Education flaws linked to HK unrest

2019-09-02 08:14:05 China Daily Mo Hong'e

Compulsory liberal studies and textbooks blamed by some for misleading young people

Editor's note: This is the first of two stories in which China Daily will examine educational issues that experts say are a root cause of young people's participation in the Hong Kong protests.

As young people in Hong Kong continue to join protests that have grown increasingly violent, experts have said flaws in the city's education system have played a role in the social unrest.

Some blame the compulsory liberal studies curriculum that is part of Hong Kong's secondary school education, while others find fault with the textbooks that are used.

Since early June, the anti-government demonstrations, which initially targeted the now-suspended extradition law amendment bill, have pitted mostly young protesters against the police. 

In numerous clashes, radicals have run wild, blocking roads, attacking government buildings, vandalizing the Legislative Council building, and besieging police headquarters and numerous police stations.

Black-clad mobs wearing masks, goggles and helmets have fought police with a variety of potentially lethal weapons, including firebombs, slingshots and sharpened metal pipes.

Most of the rioting protesters are not hardened criminals, but ordinary young men and women, including many university students who have, according to some observers, lost their moral bearing.

Charges against the protesters include possession of offensive weapons, assaulting police officers, joining unlawful assemblies and obstructing police. Police records show that among the hundreds of people arrested for taking part in violent protests since June, at least 15 have been under the age of 16.

Former Hong Kong chief executive Tung Chee-hwa has said the blame lies with the liberal studies curriculum at secondary schools, which he said has misled young people.

"The liberal studies curriculum is a failure," said Tung, who is vice-chairman of the National Committee of the Chinese People's Political Consultative Conference, the nation's top political advisory body. "It is one of the reasons behind the youth problems today."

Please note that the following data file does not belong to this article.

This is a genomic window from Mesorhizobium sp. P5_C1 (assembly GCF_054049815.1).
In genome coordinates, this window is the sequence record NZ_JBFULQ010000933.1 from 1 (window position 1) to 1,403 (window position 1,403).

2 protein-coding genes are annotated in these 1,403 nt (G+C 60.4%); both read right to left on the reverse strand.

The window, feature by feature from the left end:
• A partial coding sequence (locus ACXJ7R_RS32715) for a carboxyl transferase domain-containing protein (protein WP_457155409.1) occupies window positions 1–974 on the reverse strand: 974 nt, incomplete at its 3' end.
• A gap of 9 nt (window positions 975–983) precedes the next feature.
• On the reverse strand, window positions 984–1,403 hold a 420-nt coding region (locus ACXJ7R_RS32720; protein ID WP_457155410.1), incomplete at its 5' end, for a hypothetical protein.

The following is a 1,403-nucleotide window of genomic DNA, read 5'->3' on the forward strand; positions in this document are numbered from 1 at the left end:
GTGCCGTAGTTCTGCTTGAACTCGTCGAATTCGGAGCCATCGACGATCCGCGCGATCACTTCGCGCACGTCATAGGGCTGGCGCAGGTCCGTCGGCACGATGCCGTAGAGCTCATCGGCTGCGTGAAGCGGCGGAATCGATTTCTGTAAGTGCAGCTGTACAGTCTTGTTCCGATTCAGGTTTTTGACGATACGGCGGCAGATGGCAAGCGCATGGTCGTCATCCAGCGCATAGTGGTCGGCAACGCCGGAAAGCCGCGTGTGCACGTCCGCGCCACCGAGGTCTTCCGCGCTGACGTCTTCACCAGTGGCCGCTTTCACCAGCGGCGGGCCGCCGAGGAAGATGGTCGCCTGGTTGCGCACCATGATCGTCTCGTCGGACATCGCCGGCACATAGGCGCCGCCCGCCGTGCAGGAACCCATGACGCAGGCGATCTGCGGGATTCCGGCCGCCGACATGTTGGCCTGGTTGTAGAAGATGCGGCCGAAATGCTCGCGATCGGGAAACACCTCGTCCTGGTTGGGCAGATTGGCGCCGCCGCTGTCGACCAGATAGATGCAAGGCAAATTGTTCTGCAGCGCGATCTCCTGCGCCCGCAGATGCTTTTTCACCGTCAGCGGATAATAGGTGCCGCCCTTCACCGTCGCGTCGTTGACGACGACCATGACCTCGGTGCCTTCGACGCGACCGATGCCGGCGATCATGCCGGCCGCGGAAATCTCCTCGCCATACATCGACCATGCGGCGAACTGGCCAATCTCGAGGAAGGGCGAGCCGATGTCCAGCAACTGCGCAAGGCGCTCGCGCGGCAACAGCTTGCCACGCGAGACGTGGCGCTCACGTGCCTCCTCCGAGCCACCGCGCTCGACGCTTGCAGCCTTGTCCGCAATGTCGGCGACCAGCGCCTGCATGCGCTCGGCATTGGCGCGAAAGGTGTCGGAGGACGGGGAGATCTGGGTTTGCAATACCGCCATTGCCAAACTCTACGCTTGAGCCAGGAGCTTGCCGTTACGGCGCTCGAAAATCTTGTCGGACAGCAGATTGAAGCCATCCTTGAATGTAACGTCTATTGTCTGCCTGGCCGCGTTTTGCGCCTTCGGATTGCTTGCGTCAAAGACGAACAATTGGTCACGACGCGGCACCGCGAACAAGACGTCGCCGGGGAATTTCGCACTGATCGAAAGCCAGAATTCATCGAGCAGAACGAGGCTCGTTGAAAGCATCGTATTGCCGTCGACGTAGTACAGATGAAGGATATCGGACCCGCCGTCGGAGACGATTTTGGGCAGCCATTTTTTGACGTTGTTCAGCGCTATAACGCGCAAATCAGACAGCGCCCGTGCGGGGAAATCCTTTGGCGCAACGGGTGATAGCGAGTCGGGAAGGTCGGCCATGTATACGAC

His remarks were all the more striking because Tung - who was the first chief executive of the special administrative region after Hong Kong's return to China in 1997 - led the administration that initiated the curriculum.

Eventually, in 2009, liberal studies was made a compulsory subject in the Diploma of Secondary Education curriculum. To be admitted to Hong Kong's universities, students must achieve a grade of at least 2 on a scale of 0 to 5.

The subject has six modules - personal development and interpersonal relationships, Hong Kong today, modern China, globalization, public health, and energy technology and the environment.

Tai Hay-lap, the vice-chairman of the Tin Ka Ping Foundation, a nonprofit charity organization in Hong Kong, said that in addition to the curriculum itself, the textbooks are also a problem. Hong Kong's Education Bureau has failed to ensure the quality of the textbooks, Tai said.

Tai was a member of the city's Education Commission in 2000. Tai, along with then-chairman Antony Leung Kam-chung and another member, Cheng Kai-ming, provided the major force behind the reform of Hong Kong's educational system at that time.

Currently, textbooks are published by different local publishers, and schools can choose whichever textbooks they prefer. Unlike those for the three other compulsory subjects - Chinese, English and mathematics - textbooks of liberal studies do not require the approval of the Education Bureau.

Tai said that is because the bureau has tried to avoid giving the impression of brainwashing students by being seen in any way as censoring the contents about Hong Kong's relationship to the motherland or about current affairs in the city.

Different publishers have differing political views, and the materials in the textbooks they publish might not be comprehensive or neutral, Tai said.

A textbook from one publisher, for instance, features controversial current issues, including a chapter aimed at fostering critical thinking, which encourages students to "occupy the playground" to show their objection to too much homework.

In addition, some content is misleading, so the Education Bureau should be more involved in assessing the textbooks, Tai said.

"The government should either directly provide contents for the publishers, or establish an official scrutiny mechanism for liberal studies textbooks," Tai said.

Besides textbooks, other teaching materials have also been questioned.

"Many fail to show the whole picture," said Ho Lok-sang, dean of business at Chu Hai College of Higher Education.

He cited a slide presentation on the city's Basic Law, which stipulates that a nominating committee must choose candidates for chief executive, that compares the process to parents allowing children to choose toys freely from a handful of pre-chosen toys. Ho said that in the slide presentation, the "description of the provision in the Basic Law is taken totally out of context."

Ho said that because the slide presentation doesn't explain that the nominating committee mechanism was intended to contain risks, the narrative is far from accurate. Parents have also expressed concern about some elements of education.

Sophia Peng, the mother of a secondary school student, said she was shocked by the bias of some liberal studies textbooks.

In addition to calling for the Education Bureau to review the textbooks, she also called on parents to ramp up efforts to guide children to gaining a balanced view.

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